Category Archives: Mac OS X

Mac OS Messages keeps asking for my Google Talk/gChat password with 2-step verification!!!


I turn on the 2-step verification for my Gmails because I’m a good netizen. I make an application specific password just like I’m supposed to, and it is accepted.

All good with internets.

However, every time I sit down at my computer, it asks for a password, and I have to revoke and recreate an application specific password for it to accept.


Well, evidently the problem occurs if you have your gmail (or Google Apps email address) logging in to more than just Jabber/Chat. For instance, if you’re also syncing Calendar or Contacts, Google is sensing that each of these are different applications, and getting angry that they’re all using the same password.

However, the solution is easy.

For this example, we’ll say that we’re using a Gmail account for Contacts syncing and for Gtalk within

System Preferences_Internet Accounts

I create TWO different accounts in System Preferences > Internet Accounts. Then create a application specific password for each, and it works. However, there’s a catch.

Mac OS Internet Accounts only allows an email account to be used once, so it gets angry when you try and add it for two purposes. This would normally be a problem, but with any Google account, the placement of dots (periods) in the email address are ignored. So, to Google: is the same as or But Mac OS considers them unique. Problem solved.


So for Gtalk, create an Internet Account, choose Google, add in your username and an application specific password.

Then, do the same thing but in this account, only sync Contacts, use (no periods) and a new application specific password, and BANG! it all works.

You’re welcome.

Access your Time Capsule Remotely

Wow. I feel like an idiot. I’ve had an Apple Time Capsule at my house for maybe close to a year now, and have just today realized how easy it is to access it from my office.

Disclaimer: this works for me, but I can’t promise it’ll work for you. The steps I’m showing are exactly what I did to get it to work.

The first thing I did was discover my home IP address. The quick and dirty way to do this is to just go to a site like this: Right at the top it shows your IP address.

Disclaimer Two: If you have Comcast Cable internet or similar, it’s possible that you do not have a static IP address. This means that occasionally, it could change. If it does, you’ll need to re-acquire your IP address this same way every once in a while. OR, you could use a DNS forwarding service like this: At the moment, I’m not worrying about it.

Next, go to your office. Open Finder (sorry, this is mac advice only) and press CMD+K. Enter afp://your.ip.address.

Go to Server dialog box

From there, you’ll get a login window with a username and password. You can leave the username to be whatever, and just enter the admin password for your Time Capsule. Hit enter, and your remote time capsule will be mounted and in your finder. So. Awesome.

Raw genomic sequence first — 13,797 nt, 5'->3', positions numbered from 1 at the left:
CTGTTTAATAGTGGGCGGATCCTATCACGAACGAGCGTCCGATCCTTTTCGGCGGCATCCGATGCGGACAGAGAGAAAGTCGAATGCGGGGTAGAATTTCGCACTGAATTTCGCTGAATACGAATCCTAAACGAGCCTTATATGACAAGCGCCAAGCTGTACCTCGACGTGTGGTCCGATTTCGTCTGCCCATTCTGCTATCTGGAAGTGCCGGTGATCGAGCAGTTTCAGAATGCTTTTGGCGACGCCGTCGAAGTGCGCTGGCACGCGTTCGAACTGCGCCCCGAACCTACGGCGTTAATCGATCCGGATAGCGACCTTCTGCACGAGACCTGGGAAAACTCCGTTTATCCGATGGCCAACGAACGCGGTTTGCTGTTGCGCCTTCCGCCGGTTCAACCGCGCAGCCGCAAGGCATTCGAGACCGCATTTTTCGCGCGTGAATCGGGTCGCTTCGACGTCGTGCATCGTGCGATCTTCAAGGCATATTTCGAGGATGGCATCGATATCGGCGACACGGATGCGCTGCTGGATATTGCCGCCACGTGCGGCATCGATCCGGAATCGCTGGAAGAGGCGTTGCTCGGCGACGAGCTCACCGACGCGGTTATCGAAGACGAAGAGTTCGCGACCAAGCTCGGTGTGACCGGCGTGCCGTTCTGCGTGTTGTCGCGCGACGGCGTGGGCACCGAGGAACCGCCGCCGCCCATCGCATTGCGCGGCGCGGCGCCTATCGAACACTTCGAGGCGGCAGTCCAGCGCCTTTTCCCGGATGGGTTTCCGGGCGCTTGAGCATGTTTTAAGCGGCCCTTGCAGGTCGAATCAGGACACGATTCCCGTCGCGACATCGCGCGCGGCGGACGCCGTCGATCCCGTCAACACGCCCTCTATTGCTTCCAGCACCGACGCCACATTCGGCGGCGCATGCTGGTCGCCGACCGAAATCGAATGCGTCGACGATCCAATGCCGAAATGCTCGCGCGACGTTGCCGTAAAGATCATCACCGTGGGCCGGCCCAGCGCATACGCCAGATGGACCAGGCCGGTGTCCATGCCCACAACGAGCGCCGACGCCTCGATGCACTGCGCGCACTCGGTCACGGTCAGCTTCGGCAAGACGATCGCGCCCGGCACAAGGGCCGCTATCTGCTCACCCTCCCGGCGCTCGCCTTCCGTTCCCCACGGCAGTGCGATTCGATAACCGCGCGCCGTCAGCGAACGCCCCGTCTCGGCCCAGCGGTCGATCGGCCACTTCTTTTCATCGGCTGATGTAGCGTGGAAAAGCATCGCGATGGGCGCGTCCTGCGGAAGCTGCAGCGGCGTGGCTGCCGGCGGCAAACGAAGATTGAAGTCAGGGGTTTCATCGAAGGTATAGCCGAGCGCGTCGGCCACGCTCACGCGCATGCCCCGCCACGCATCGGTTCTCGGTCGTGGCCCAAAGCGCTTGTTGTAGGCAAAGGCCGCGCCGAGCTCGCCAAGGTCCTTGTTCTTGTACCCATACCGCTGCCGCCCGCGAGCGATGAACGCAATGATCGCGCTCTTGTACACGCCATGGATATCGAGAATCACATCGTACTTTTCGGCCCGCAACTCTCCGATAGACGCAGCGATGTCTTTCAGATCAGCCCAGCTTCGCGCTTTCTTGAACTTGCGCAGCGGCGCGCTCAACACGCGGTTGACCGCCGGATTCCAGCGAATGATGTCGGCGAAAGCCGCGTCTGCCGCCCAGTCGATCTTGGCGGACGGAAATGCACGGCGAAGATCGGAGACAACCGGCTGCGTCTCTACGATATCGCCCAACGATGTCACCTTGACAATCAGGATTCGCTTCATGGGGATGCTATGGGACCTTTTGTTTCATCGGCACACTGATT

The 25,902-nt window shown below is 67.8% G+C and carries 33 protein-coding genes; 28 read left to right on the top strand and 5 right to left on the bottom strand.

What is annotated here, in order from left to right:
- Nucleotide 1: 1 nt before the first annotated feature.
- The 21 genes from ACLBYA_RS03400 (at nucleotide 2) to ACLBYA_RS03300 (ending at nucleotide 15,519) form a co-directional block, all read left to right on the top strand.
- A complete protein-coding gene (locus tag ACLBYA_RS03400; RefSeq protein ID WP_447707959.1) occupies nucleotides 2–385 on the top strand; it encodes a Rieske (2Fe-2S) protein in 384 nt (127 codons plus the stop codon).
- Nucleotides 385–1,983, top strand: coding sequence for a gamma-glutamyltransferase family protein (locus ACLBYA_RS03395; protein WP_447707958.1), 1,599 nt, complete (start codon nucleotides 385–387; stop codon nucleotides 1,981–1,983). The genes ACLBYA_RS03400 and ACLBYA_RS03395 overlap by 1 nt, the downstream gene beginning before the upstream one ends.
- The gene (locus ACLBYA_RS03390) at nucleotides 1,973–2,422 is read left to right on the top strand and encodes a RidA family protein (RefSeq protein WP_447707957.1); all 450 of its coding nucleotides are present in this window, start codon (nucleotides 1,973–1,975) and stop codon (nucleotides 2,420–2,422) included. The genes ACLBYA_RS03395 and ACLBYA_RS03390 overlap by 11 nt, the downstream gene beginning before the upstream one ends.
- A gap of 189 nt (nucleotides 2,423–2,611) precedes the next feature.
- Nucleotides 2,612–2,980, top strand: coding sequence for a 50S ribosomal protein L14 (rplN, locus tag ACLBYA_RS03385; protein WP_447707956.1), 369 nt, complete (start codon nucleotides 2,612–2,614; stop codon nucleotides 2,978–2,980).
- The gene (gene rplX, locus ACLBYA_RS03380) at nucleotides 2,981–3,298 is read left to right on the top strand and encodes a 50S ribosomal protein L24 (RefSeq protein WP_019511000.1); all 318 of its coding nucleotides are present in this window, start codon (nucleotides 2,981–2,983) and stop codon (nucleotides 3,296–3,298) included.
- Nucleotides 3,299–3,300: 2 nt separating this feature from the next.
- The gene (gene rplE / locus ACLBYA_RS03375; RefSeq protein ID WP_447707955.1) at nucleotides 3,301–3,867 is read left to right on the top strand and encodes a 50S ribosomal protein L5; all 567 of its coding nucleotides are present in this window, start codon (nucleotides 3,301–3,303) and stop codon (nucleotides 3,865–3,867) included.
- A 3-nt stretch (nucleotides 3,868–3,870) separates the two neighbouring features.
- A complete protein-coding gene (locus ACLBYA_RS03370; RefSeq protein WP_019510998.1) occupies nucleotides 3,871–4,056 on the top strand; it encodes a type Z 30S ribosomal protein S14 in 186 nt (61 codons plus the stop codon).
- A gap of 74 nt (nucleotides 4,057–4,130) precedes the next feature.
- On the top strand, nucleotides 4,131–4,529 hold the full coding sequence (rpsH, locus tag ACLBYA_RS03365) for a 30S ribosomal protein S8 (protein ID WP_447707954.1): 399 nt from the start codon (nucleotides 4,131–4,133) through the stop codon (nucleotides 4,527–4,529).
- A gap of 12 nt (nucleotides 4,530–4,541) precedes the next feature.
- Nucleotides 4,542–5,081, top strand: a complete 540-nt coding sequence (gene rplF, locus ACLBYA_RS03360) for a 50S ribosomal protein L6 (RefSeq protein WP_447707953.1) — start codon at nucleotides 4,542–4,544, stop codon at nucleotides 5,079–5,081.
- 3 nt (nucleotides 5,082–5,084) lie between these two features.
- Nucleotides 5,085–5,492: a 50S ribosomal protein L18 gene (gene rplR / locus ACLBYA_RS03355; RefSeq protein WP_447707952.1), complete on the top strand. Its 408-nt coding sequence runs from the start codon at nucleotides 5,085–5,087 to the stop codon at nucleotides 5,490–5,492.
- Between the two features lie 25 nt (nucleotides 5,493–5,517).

I added mine to my Favorite servers, so I can quickly pull it up again later if it becomes un-mounted.

Hope this helps.

How to force Safari 4 to open new windows in Tabs

There’s a setting in the Preferences pane of Safari 4 that says “Open Links from Applications in ‘New Tab’ or ‘New Window.’ ”

Unfortunately, this doesn’t do anything when the link is already within Safari. Anytime a website tells the browser to open a new page, Safari’s default is to open a new window, NOT a new tab. For me, tabbed browsing is powerful because I DO NOT WANT multiple windows, just tabs, but soon, I start getting multiple windows with multiple tabs, and then I’m pissed.

Here is a quick way to make sure all new links open in a new tab (tutorial via

Start by opening a Terminal window (Applications -> Utilities -> Terminal). Enter the following command:

defaults write TargetedClicksCreateTabs -bool true

Terminal Command

Now restart Safari. Links that used to open in a new Window will now open in a new Tab instead.

Safari 4 Tabs

If you decide you want to change back, just re-enter the command but replace true at the end of the command with false.

Tips: Change the default width of “column view” in Finder (Mac OS X)

I’ve always been really frustrated by the narrow widths of the column view in Mac OS X’s Finder. I’m regularly widening them to see more of the file names, and wishing they stayed wider when I open the next one. So, today I searched for a solution.

In Mac OS 10.4 [and greater] the default width of the Finder’s columns can be changed by option-dragging the column handle to your preferred width. When you close the Finder window and open a new one it will open with the columns sized as you indicated.

Change default column widths in Finder (Mac OSX) from Jason Glaspey on Vimeo.

It’s so easy to do, it’s almost frightening.

Original tip found here.